This one is personal.

Linda Martinez was my first jazz piano teacher and an important mentor to me. She was a freelance composer and jazz pianist in the LA area, who tragically committed suicide when she was 29. She was an incredibly gifted musician and generous teacher. You can read her obituary in the LA Times or a profile of her in Yamaha’s magazine before her death.


Growing up, I always saw my future when I looked at Linda. She had studied with the same piano teacher I studied with in my childhood, won many of the same awards, and she was doing all the musical things that I dreamed of. In a way, I felt fated to be just like her.

Of course, when she committed suicide, and I learned more about the demons she was constantly battling due to – what? The difficulty of her career? The fact that she was something of a genius? Insomnia? Family history? – I had to reckon with the fact that I had to find another fate.

Can we choose our fates, though? I don’t truly believe in fate in the literal sense of the word, but I do believe that we can’t run away from – for example – being microcosms of our parents; we can’t change our body type or proclivity for certain vices; we can’t change whatever genetic destiny is tattooed into our DNA.

That’s what this song wrestles with – can I avoid the misery that Linda experienced? Or am I destined to find a similar fate – not suicide, necessarily, but struggling and facing down demons in this line of work.

Oddly enough for such a personal song, the method for writing it was actually a very impersonal exercise. I love the song “Amelia,” by Joni Mitchell and I wanted to try to imitate some of the formal and sonic aspects of the lyric. (if you don’t know “Amelia,” listen to it here). I scanned it line for line, asking what each line was doing and how the rhythm worked and then I wrote my own version. [By the way, if you’re an aspiring songwriter, I’m of the opinion that this is one of the best ways you can learn.]


I’m sharing the “exercise” in full here:


I came to realize that what made “Amelia” so special is that it meditates on three different scenarios – planes-travel-relationships. Joni stuffs so much into one song! I tried to make a slightly different triumvirate – stars-fate-mentorship. I also loved the “confessional” nature of some of Joni’s lines, like “maybe I’ve never really loved.” This inspired me to write the very personal lines, “Maybe I’ve ignored my friends, and maybe I’m not smart.” I don’t know if my lyrics work as well as Joni’s, but these gestures give the song a similarly “epic” scope, I hope.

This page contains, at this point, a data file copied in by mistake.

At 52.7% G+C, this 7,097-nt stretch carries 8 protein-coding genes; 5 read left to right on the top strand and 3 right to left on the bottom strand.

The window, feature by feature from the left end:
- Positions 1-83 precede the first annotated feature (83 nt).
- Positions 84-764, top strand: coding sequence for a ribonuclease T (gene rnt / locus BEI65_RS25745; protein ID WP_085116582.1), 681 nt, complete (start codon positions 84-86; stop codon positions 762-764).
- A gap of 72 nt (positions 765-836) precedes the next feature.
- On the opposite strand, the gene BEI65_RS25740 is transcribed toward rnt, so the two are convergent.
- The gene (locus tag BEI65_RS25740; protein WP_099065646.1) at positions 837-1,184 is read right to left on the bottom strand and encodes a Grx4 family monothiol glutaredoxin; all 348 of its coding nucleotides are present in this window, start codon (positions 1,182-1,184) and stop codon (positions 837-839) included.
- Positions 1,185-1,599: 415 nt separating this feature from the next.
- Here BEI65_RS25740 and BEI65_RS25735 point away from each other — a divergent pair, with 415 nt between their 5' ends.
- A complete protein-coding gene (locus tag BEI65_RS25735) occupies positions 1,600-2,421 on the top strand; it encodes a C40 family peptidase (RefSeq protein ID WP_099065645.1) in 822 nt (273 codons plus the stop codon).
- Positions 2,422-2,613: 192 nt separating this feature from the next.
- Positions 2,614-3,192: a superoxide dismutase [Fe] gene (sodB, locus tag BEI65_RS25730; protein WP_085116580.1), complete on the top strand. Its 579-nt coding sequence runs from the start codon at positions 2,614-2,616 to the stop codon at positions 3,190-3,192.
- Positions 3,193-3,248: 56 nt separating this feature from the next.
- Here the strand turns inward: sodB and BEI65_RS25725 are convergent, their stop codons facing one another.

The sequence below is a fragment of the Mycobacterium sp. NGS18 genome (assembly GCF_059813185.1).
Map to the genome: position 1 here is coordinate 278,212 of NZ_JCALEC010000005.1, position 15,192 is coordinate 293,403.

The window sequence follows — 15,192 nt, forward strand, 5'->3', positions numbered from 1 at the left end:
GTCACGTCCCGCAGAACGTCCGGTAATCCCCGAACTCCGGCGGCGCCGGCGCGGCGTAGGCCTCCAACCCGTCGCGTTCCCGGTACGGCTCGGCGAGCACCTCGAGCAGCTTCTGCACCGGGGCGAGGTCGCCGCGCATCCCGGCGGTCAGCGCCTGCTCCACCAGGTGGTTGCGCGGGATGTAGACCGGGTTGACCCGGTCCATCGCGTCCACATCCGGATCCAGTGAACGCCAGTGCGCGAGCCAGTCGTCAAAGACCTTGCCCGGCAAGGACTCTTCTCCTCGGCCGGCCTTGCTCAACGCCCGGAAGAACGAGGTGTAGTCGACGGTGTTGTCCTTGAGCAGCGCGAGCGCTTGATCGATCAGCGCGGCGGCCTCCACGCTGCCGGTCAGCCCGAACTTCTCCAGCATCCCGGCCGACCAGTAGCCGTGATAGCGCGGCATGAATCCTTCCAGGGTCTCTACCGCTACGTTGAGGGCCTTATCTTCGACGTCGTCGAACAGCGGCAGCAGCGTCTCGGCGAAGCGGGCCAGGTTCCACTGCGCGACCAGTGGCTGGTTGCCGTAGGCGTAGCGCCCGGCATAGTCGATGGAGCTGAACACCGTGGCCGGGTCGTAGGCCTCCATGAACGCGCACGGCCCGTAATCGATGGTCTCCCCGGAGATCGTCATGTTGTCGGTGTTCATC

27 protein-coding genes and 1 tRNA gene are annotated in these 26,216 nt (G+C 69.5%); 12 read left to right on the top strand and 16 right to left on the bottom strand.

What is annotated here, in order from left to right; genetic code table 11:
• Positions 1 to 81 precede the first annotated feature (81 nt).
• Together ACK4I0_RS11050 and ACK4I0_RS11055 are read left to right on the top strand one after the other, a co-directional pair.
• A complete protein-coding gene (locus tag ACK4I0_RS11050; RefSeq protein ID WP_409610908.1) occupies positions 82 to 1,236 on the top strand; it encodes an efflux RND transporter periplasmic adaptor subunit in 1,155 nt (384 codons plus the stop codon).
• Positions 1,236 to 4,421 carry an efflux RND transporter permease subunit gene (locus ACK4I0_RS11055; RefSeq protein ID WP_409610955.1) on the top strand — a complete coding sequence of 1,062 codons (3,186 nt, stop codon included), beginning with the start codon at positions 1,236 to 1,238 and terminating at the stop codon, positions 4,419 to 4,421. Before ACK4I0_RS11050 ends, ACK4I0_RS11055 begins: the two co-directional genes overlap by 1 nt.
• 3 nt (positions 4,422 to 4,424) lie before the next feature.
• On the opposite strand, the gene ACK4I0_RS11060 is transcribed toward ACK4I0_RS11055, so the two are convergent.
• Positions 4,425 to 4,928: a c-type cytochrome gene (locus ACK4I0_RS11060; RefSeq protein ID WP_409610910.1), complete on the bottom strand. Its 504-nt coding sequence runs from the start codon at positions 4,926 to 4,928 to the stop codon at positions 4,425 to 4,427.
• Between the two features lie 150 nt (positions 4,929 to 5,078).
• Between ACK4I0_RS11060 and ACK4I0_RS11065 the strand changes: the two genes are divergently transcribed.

As you might expect, after writing this lyric, I had a hard time imagining any melody for them other than the melody to “Amelia.” So, I enlisted the help of an incredible melodist – Peter Eldridge (picture below). If you’re not familiar with Peter, he’s an amazing jazz vocalist, singer-songwriter, and an all-around magical person. His most recent projects can be found here. Peter was kind enough to write a beautiful melody and moody chords for my “A sections.” Given Peter’s musical inspiration, I wrote the “bridge.” (Even though all of the stanzas are identical musically in “Amelia,” I decided to treat some of them differently in my song.)

Peter Eldridge

The somewhat virtuosic bass clarinet-piano left-hand line in the bridge was something that I came up with on tour to liven up that part of the song. I owe a debt of gratitude towards wonderful saxophonist/composer Alex LoRe (below) for working on the line with me while he was on tour with us, subbing for Lucas Pino. The ending vamp, which is the final touch, is inspired by the end to Fred Hersch’s piece “Heart Song,” which also vamps a somewhat predictable chord progression that moves through somewhat unpredictable keys. (listen here).

Alex Lore

The song ends with, “Oh, Linda, I’m just like you.” It makes a good ending for a song, but I’m not sure that I’m just like Linda. As I approach and now pass the age that Linda was when she killed herself, I solemnly congratulate myself on forging a different path. Of course, a musician’s life is full of challenges and being an artist requires staring down demons, but I’ve gone a different way, and – maybe – escaped my fate.

Download this track and other new songs for free here.

Download the sheet music for free here.

Watch the whole “at_Home/at_Play” series here.

Lyrics for “Linda”
By the churning of the ocean,
Through the veils of sable night,
Five stars were shone afire in the diamondlight.
A pentagonal pendant,
A mirror lined with jewels –
Oh, Linda, I dreamed of you.

The embers of the heavens
Are a stamp so deep and pure
They’ll steal your meager breath away with cruel allure.
They’ll show you death’s a wanderer,
And how wise men play the fool –
Oh, Linda, they’re just like you.

(Bridge) Though philosophers are skeptics,
Preachers will attest
That the reapers and the sowers, well, they both are blessed.
So we worship and we squander,
So we’re restless and subdued –
Oh, Linda, we’re just like you.

I miss her, though she made mistakes,
I wish that she could know
How I caressed the silhouette left by her afterglow.
But memories are empty skies
And when I scan the inky hue
I ask, “Linda, could that be you?”

(Bridge) Maybe I’ve ignored my friends,
And maybe I’m not smart,
But there’s a drift I can’t resist in the abyss of stars.
Like a masquerading dancer
Who can be both false and true –
Oh, Linda, that was just like you.

I stepped into a beachside bar
To clear my weary head,
Where fisherman and phantoms gather to break bread.
I saw five stars in those dimmed-down lights,
They glistened and I knew
Oh, Linda, I’m just like you.
Oh, Linda, I’m just like you.


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